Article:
“It is becoming pretty clear that 2014 will end up as the warmest year on record,” said Deke Arndt, chief of climate monitoring for NOAA’s National Climatic Data Center. “The remaining question is: How much?”

This year, the world’s temperature is averaging 58.62ºF, (14.78ºC), already beating other hot years 2010 and 1998.

Arndt says man-made global warming is to blame. The burning of coal, oil and gas causes heat to be trapped in the earth’s atmosphere. The world’s oceans absorb this heat and because of their size, are slow to cool down. Over the past six months the world’s ocean temperatures have been their warmest on record.

Scientists say the year-on-year, decade-on-decade rise in global temperatures is proof that climate change is real and not slowing down.

“[This] is climate change, and we are seeing it in spades,” Katharine Hayhoe, a climate scientist for Texas Tech, told the Associated Press.

The freezing temperatures and snowstorms in the U.S. won’t have an affect on the heat records as the area experiencing the cold spell is just 1.5% of the entire globe.

In 2014, October, September, August, June and May all set global heat records.

TIME space

Watch a Black Hole Get Evicted From a Galaxy

A dramatic study—and an equally dramatic video simulation—reveal a cataclysmic cosmic event

A couple of years ago, astronomer Michael Koss was searching the heavens for active galactic nuclei (AGN). In plain English, those are giant black holes, lurking in the cores of galaxies, which swallow matter so voraciously that the gas they gobble heats up to an incandescence visible billions of light-years away. And he wasn’t looking for just any AGN; he was looking for twin AGNs, which occur when two AGN-bearing galaxies merge into one.

Then, says Koss, “I found this thing.”

The thing was just a single spot of light, labeled SDSS1133, nestled in a dwarf galaxy called Markarian 177, located in the bowl of the Big Dipper, about 90 million light-years from Earth. It looked just like an AGN—except it wasn’t in the galaxy’s core. It was off-center by about 2,600 light-years. So maybe it wasn’t an AGN after all, but an unusual type of exploding star.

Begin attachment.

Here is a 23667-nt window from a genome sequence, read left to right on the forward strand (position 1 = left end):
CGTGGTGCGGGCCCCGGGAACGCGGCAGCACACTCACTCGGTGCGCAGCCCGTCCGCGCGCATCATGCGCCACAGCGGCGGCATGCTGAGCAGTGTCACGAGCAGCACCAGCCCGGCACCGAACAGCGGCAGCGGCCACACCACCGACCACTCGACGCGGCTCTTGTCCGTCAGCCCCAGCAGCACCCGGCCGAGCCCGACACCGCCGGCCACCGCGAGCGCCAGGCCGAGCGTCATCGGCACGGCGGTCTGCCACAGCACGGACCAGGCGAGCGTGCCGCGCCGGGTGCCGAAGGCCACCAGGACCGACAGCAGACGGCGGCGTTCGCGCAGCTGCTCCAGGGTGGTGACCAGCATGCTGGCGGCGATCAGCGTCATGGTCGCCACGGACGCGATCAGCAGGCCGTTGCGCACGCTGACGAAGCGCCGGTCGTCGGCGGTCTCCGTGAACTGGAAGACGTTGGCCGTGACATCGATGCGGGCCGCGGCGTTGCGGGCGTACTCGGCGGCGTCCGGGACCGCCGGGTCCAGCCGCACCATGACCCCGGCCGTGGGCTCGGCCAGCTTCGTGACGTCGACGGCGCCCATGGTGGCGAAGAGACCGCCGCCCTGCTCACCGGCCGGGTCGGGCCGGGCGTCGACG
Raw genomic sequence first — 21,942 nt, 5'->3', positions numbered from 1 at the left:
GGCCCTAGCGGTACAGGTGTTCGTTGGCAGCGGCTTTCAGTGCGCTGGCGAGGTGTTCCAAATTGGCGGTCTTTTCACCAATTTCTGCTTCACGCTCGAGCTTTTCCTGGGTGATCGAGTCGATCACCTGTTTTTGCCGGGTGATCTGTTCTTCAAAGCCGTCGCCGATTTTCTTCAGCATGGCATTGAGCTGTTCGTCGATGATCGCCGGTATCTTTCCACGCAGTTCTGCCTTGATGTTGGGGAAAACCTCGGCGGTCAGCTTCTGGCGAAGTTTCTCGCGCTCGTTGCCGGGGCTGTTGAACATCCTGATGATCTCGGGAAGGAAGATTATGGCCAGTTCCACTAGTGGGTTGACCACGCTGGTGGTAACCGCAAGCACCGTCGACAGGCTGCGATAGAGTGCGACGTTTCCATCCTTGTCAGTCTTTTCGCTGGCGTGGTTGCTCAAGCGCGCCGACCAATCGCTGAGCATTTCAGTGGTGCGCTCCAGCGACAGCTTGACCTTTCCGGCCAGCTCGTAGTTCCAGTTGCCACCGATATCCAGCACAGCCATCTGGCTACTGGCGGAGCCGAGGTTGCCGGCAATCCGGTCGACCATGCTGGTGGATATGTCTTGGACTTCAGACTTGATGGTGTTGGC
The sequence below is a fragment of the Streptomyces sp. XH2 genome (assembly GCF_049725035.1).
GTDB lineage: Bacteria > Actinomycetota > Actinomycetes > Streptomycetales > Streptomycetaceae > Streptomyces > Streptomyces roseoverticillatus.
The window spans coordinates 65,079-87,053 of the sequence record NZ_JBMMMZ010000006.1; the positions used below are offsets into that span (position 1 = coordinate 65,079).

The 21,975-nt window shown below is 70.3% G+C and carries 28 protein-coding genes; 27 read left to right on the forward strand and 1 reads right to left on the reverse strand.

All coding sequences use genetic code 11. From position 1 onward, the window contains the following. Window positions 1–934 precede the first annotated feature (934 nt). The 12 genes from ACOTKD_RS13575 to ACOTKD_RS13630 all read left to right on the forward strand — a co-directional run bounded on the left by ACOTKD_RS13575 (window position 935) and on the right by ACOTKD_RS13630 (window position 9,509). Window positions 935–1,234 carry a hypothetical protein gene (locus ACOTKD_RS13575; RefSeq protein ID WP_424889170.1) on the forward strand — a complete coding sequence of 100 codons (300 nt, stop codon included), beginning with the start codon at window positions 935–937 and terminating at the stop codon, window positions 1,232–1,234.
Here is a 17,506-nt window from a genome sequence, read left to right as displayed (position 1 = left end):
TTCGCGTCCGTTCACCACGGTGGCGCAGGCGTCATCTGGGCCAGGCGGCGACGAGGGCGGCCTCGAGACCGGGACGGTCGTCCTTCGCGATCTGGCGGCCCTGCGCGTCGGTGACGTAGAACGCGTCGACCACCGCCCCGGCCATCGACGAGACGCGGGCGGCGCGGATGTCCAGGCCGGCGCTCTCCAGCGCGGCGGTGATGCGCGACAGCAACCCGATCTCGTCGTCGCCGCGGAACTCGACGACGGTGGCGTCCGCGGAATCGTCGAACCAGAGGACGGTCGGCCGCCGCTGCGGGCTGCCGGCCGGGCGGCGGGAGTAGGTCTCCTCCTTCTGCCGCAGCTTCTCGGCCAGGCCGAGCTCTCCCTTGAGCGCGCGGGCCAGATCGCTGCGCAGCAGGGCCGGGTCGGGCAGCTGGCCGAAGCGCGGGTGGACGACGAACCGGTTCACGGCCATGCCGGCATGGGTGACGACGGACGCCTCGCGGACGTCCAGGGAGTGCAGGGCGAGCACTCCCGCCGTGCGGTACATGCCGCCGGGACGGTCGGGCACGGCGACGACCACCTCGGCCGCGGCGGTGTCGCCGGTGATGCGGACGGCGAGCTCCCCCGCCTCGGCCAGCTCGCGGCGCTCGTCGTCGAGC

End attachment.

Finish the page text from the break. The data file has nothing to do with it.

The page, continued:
But when Koss went back to earlier observations, some made by NASA’s Swift satellite, the bright spot was there, at least as far back as the 1950’s. Since stars don’t usually take a half-century to explode, Koss and several colleagues were forced to consider a much stranger possibility: the mystery object could be an AGN after all, but one that was somehow booted from the center of its galaxy. Their report appears in the November 21 Monthly Notices of the Royal Astronomical Society.

You might imagine it would be touch difficult to boot a black hole anywhere, especially one that weighs millions of times as much as a star. There is, however, one thing that could do the job: a second black hole. Sort of. “We suspect we’re seeing the aftermath of a merger of two small galaxies and their central black holes,” said co-author Laura Blecha, of the University of Maryland, in a statement.

The idea goes like this. Astronomers know that galaxies that wander too close to each other get trapped by their mutual gravity, and merge into one; it happens all the time, in fact. Since virtually all galaxies have huge black holes inside, the new, combined galaxy ends up with twin black holes in their cores (some of which turn into the double AGN’s Koss was looking for in the first place).

But the black holes themselves can merge as well. When that happens, the cataclysm sends gravitational waves rippling across the universe. If the black holes have different masses and different spins, those waves can shoot out more powerfully in one direction than another—and that can kick the new, single black hole right out of the galaxy’s core. “That’s our most plausible case,” Koss says.

It’s not the only case, however: the scientists haven’t ruled out the idea that the bright spot is an exploding star after all. If so, the light seen in earlier images from the 1950s could have come from violent eruptions on the star, which culminated in an explosion back in 2001, when SDSS1133 brightened visibly. It’s not unheard of: a nearby star in our own galaxy, Eta Carinae, is erupting in what astronomers think could be a prelude to a full-fledged supernova explosion.

But SDSS1133 shines brightly in ultraviolet as well as visible light, even though the ultraviolet light from supernovas tends to fade quickly. Followup observations with the Hubble Space Telescope a year or so from now could clear up the question for good.

In the meantime, it’s natural to wonder whether SDSS1133 will eventually fly out of its host galaxy entirely and begin to roam the universe as a naked black hole. The answer, says Koss, is “it’s hard to say.” The galaxy itself is small, so it doesn’t have a lot of gravity to hold SDSS1133 back. But the original kick wasn’t all that hard, so the black hole might not have reached escape velocity.

In short, we’ll know one way or another whether SDSS is a black hole within the year. To learn whether it will escape Markarian 177—well, that’ll take a couple million.

TIME

In The Latest Issue

The Genius Issue Benedict Cumberbatch Time Magazine Cover
Photograph by Dan Winters for TIME